[1] Dennis L Bushkofsky and Craig A Satterlee, The Christian Life (Minneapolis: Augsburg Fortress, 2008), 3.

[2] An excerpt from Paul F. Bradshaw, “The Liturgical Movement: Gains and Losses,” lecture delivered at Church Divinity School of the Pacific, Berkeley, CA, November 6, 2008: 9-10.

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CWOB: Sacraments are…

This next few blog posts will address a tendency in some ELCA congregations to view the Lord’s Supper as open to everyone, as an act of hospitality, whether baptized or not, and baptism as initiation into the community.

In order to talk about the implications of this tendency we must first look at what a sacrament is and then address the specific nature of each sacrament. In the next post we will then address the relationship between the sacraments and why order is important.  Finally we will discuss the pros and cons of  “hospitality” and its implications to mission, outreach, and discipleship.

1. Sacraments are…

According to the Book of Concord sacraments are, “signs of God’s will toward us, …and so it is right to define the New Testament sacraments as signs of grace.”[1]  These signs of grace are then performed with two necessary conditions.  The first is the elements that are being used and the second is the Word of God.  These two things create a picture showing the “Visible Word” of God.[2]  Yet, they also point to the one true sacrament of God, Jesus, who is the visible Word of God given for our sins.  The importance of recognizing that Jesus is the true sacrament of God is necessary for understanding the two sacraments that He gave to us: baptism and communion.  Gritsch and Jenson write, “About the gospel, the doctrine of justification claims that the gospel does what it says; about each sacrament of Lutheranism makes the same point in a way appropriate to that each sacrament as particular embodiment of some part of the gospel.”  So let us now look at how each sacrament embodies some part of the gospel.

2. Baptism

When we baptize anyone we put water over his or her heads and we say the words, “I baptize you in the name of the Father, and of the Son, and of the Holy Spirit.”[3] Arthur Just writes, “Baptism is the ‘frontier’ sacrament upon which all Christian life is founded.”[4] Baptisms are performed on both infants and adults who are entering into the Body of Christ.

There are a variety of biblical images that provide differing but complementary understandings of what baptism does.  The Johannine tradition shows baptism to be a rebirth.  Jesus tells Nicodemus in the Gospel of John, “Very truly, I tell you, no one can enter the kingdom of God without being born of water and Spirit.”[5] We must be born again through the water and Spirit.  I appreciate this image because this imagery provides a good look at what baptism is doing.  We are taken from our old lives and given a new one in Christ.

The second biblical image that I appreciate comes from the Pauline tradition.  Paul’s image is of death and resurrection.  Paul writes, “Do you not know that all of us who have been baptized into Christ Jesus were baptized into his death?  Therefore we have been buried with him by baptism into death, so that, just as Christ was raised from the dead by the glory of the Father, so we too might walk in newness of life.”[6] In the Pauline tradition baptism is something that kills us and then resurrects us into a new life with Christ. Christ has recreated us by making us new creations in baptism.

Although rebirth and resurrection are different metaphors for speaking of the reality of what baptism does there is a common element in that we are removed from the old life and move into communion with God through baptism. Whether operating under the image of being born anew or one of death and resurrection they show that life is radically different after one has been baptized-it’s new life![7]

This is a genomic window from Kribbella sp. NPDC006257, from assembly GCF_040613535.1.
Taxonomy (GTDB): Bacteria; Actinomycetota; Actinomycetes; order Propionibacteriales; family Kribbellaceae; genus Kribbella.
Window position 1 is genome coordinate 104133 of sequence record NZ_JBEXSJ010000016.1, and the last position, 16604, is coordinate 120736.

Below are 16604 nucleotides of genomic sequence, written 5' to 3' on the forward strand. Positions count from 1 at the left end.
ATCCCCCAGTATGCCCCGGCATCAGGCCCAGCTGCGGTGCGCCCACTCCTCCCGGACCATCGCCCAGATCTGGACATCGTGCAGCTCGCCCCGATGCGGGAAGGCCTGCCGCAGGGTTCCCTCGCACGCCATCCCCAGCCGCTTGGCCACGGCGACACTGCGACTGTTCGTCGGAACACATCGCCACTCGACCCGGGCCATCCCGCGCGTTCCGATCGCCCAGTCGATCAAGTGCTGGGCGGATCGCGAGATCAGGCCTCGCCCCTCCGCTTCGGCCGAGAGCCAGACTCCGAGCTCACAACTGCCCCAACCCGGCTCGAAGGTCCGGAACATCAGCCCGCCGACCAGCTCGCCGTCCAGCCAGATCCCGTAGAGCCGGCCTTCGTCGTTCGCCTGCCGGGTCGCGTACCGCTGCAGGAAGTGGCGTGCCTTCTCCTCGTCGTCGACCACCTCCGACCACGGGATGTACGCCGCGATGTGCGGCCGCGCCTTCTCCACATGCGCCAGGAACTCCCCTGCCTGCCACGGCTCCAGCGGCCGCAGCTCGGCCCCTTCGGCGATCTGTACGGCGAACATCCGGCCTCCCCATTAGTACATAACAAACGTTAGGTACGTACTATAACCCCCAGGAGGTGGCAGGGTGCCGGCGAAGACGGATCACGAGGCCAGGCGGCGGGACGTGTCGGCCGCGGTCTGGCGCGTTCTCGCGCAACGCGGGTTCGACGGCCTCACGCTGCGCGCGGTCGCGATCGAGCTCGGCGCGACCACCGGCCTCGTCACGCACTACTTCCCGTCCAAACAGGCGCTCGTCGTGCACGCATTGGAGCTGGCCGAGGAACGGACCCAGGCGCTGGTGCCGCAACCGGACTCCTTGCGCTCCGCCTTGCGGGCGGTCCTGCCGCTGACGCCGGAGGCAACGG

3. Communion

There are many things that could be said about what the Lord’s Supper does but I will only examine two of them for the sake of space.  Ultimately, I will show how the Lord’s Supper is for the forgiveness of sins and the strengthening of faith.

In the Lord’s Supper we proclaim the death and resurrection of Jesus for the forgiveness of sins.  Since Christ is present in the meal and it’s proclamation message is sure, we can believe that it actually is the forgiveness of sins.  We say the words of Christ in the liturgy during the Words of Institution, “…shed for you and for all people for the forgiveness of sins.”[8]  The Large Catechism says, “[W]e go to the sacrament because there we receive a great treasure, through and in which we obtain the forgiveness of sins. Why?  Because the words are there, and they impart it to us!”[9] These words have the power to create what they say. We receive forgiveness because we are promised it in the meal.

The Lord’s Supper also strengthens our faith.  Since we are given a meal that was instituted and continues to be instituted by Christ we can be sure that the promises that he gives us are real.  The Apology says, “Thus in the church the Lord’s Supper was instituted that our faith might be strengthened by the remembrance of the promises of Christ-of which this sign reminds us-and that we might publicly confess our faith and proclaim the benefits of Christ…”[10] In both the content and the remembrance of the meal our faith is strengthened because of Christ’s promise.


[1] “Apology of the Augsburg Confession.” Eds. Robert Kolb et al. The Book of Concord (Minneapolis: Fortress Press, 2000), 270:69.

[2] Apology, 220:5

[3] There are variations to this but the words but, “In the name of the Father, and of the Son, and of the Holy Spirit” were commanded by Jesus himself in Matthew 28:19.  See Evangelical Lutheran Worship Leaders Desk Edition for the variations, 590.

[4] Arthur A. Just. Jr., Heaven On Earth (Saint Louis: Concordia Press, 2008), 150.

[5] John 3:5

[6] Romans 6:3-4

[7] I also think Luther’s flood prayer provides good imagery of God saving through water changing the lives of those whom God has saved.

[8] ELW Leaders Desk Edition, 238.

[9] The Large Catechism, 469:22.

[10] Apology of the Augsburg Confession, 142:210.